In Munich, it’s the mix that makes the message. Old meets new, past meets present and future, the modern blends harmoniously with the traditional, bits and bytes with beer, business and leisure. For the visitor, there is never any shortage of sights to see or activities to engage in.
The Bavarian Metropolis with its 1.5 million inhabitants lies virtually at the centre of Europe.
Munich’s origin goes back to an early settlement of monks from the Tegernsee Monastery which was called “ad Munichen” (the monks’ home).
The situation leading to its later growth was treated by an act of violence of Henry the Lion, Duke of Bavaria from the House of Guelph. At that time the salt transports coming from Reichenhall and Hallein had to go over a bridge spanning the Isar River at Föhring north of Munich. The bridge passage was accompanied by a toll, and this traffic brought considerable revenue to the Bishop of Freising in whose territory Föhring was located. Henry the Lion had this bridge destroyed forcing the salt transports to use his new bridge a few miles upstream in ducal territory. On June 14, 1158, the new bridge, the market, the customs office and the mint at “Munichen” were approved by imperial decree thus in one fell swoop the monastic settlement assumed a completely different function. The rapidly prospering town was selected by the ruling family of the Wittelsbach in the middle of the 13th century as its Residence due to a territorial split and in 1294 it was granted a new municipal charter. During the reign of Emperor Ludwig the Bavarian – of the Wittelsbach family – the city extended its walls six fold and in 1504 it finally became the capital of the reunited Duchy of Bavaria. Under the 700 years of Wittelsbach reign as dukes, electors and kings Munich attained increasingly the reputation of being a European centre of culture.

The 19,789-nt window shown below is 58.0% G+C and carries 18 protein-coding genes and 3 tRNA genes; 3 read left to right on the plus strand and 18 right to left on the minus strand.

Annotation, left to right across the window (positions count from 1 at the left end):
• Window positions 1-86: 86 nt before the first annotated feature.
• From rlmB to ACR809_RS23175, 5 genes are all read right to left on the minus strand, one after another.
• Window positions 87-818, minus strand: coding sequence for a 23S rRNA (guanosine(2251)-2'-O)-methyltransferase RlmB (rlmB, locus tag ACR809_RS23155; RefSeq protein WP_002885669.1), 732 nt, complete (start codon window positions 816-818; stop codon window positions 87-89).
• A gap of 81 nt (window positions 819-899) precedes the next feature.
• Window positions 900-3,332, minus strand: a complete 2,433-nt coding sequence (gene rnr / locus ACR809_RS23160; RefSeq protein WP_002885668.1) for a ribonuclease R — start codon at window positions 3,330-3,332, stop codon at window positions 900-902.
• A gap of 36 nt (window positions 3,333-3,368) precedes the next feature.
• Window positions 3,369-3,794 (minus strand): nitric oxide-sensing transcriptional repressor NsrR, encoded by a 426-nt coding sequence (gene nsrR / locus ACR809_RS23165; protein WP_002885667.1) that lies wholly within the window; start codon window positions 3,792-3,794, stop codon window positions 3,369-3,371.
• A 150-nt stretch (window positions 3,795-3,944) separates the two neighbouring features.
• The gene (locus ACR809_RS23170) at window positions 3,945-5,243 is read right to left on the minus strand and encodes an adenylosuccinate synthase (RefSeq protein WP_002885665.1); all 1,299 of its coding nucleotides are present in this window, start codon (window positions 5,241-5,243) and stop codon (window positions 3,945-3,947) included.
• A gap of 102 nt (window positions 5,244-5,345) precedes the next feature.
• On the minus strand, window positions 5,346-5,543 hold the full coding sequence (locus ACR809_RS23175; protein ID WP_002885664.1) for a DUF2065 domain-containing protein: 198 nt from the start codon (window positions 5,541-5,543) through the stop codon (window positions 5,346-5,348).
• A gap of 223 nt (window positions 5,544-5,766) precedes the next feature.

Year after year, Munich takes gold in German city rankings. When asked where they would prefer to live, most Germans say Munich. The reason is simple: a magic combination of a vigorous economy and top-notch leisure time activities and outstanding cultural offerings.
The Alte Pinakothek is home to one of the world's most renowned collections of European paintings from the 14th to the 18th century. The displays include works by Dürer, Raffael, Leonardo, Tizian, El Greco, Rubens, Rembrandt, Boucher and others.
'Rediscover the 19th century' with paintings and sculptures from the Classicist, Romantic and Wilhelminian period as well as the predecessors of modern art: On display are paintings from Goya to van Gogh, sculptures from Canova to Rodin as well as thematic exhibitions.
Imposing building with neat rooms, 3 restaurants, 6 bars and a small cinema.
Good to know
There is a large network of underground, commuter trains and buses centred around Marienplatz and Karlsplatz/Stachus. It functions excellently in the inner city and is considerably easier than trying to get around by car. A day pass for the entire MVV network (Münchner Verkehrs- und Tarifverbund) costs € 11,20 and for the central city zone € 5,80 “Munich City Tour Card” for € 9,90 gives you reductions in some hotels, shops and museums and is valid as a ticket for unlimited travel in the inner city.